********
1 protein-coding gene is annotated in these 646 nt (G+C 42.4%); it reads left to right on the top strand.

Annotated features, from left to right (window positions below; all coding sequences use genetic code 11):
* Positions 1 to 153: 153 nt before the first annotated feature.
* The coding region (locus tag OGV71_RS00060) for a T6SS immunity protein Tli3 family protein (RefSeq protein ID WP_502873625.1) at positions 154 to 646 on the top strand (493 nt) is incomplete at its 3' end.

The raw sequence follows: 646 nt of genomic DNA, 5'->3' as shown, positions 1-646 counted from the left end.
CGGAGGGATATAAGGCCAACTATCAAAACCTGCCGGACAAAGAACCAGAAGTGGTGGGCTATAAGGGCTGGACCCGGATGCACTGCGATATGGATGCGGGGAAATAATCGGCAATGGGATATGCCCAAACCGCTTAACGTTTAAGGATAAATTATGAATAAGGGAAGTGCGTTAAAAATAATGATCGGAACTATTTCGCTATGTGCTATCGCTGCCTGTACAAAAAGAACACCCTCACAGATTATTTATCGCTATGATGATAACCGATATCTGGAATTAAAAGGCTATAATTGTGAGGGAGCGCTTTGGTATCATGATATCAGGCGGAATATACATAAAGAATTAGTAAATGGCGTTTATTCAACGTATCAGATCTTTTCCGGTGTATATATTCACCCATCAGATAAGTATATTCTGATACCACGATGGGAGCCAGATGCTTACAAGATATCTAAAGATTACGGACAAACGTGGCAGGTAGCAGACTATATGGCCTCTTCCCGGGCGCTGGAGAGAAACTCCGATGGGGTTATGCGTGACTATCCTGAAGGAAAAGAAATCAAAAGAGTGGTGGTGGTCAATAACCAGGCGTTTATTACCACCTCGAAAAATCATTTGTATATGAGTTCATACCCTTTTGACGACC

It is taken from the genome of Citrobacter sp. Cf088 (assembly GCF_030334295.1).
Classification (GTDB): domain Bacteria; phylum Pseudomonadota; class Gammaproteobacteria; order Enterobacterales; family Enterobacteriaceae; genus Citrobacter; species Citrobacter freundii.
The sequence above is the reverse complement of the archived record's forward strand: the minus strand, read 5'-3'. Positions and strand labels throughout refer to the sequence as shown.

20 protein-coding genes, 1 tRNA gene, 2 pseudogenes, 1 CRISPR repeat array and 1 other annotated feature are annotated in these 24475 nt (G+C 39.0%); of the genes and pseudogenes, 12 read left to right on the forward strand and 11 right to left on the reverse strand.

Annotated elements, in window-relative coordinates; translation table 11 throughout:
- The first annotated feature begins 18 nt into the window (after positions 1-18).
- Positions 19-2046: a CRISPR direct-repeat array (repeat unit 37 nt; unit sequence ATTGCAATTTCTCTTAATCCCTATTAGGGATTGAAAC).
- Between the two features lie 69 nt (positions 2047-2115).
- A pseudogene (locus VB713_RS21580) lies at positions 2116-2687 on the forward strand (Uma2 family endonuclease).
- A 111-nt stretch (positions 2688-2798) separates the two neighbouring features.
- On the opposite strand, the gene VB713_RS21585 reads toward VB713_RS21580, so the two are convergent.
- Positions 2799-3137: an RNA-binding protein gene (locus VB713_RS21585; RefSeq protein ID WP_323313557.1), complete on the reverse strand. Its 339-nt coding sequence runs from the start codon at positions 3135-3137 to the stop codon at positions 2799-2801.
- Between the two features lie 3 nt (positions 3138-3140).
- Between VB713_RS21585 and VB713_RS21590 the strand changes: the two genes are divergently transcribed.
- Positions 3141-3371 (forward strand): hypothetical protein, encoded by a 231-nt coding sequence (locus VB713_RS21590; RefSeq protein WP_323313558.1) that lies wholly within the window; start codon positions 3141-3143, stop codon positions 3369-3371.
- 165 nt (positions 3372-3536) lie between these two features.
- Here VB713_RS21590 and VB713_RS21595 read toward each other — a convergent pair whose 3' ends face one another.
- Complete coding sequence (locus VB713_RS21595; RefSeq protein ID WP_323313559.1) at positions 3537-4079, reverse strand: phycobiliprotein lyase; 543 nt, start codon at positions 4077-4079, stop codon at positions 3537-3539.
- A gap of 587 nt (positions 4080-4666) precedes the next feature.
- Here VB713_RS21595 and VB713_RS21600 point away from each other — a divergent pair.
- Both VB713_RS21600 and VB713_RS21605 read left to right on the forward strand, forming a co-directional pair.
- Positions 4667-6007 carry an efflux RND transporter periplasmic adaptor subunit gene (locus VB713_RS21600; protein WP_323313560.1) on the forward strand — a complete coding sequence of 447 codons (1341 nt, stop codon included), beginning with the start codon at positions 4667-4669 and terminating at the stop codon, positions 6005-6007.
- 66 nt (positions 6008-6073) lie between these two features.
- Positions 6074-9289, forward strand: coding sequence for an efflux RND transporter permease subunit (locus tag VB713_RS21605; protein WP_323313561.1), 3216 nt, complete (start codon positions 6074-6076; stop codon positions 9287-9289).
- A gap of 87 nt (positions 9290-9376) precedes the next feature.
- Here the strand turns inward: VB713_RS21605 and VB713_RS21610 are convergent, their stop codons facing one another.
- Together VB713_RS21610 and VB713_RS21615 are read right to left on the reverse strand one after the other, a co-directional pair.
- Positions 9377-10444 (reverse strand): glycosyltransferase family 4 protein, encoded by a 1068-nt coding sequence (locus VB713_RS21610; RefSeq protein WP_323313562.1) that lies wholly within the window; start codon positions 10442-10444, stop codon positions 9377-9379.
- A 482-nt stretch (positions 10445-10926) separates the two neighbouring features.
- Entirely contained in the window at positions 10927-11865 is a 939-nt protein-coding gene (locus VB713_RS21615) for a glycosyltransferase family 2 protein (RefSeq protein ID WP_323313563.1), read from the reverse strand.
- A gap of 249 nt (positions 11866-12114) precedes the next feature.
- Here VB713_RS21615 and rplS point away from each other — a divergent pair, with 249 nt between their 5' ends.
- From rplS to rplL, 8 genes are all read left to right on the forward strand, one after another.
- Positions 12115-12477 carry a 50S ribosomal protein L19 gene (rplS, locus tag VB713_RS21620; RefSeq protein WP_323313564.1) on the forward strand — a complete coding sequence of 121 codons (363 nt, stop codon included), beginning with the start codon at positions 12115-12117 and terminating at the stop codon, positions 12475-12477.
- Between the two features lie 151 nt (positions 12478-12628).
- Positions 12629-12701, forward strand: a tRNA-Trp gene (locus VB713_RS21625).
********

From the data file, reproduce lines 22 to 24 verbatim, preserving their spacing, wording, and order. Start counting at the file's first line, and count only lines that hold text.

- 165 nt (positions 3372-3536) lie between these two features.
- Here VB713_RS21590 and VB713_RS21595 read toward each other — a convergent pair whose 3' ends face one another.
- Complete coding sequence (locus VB713_RS21595; RefSeq protein ID WP_323313559.1) at positions 3537-4079, reverse strand: phycobiliprotein lyase; 543 nt, start codon at positions 4077-4079, stop codon at positions 3537-3539.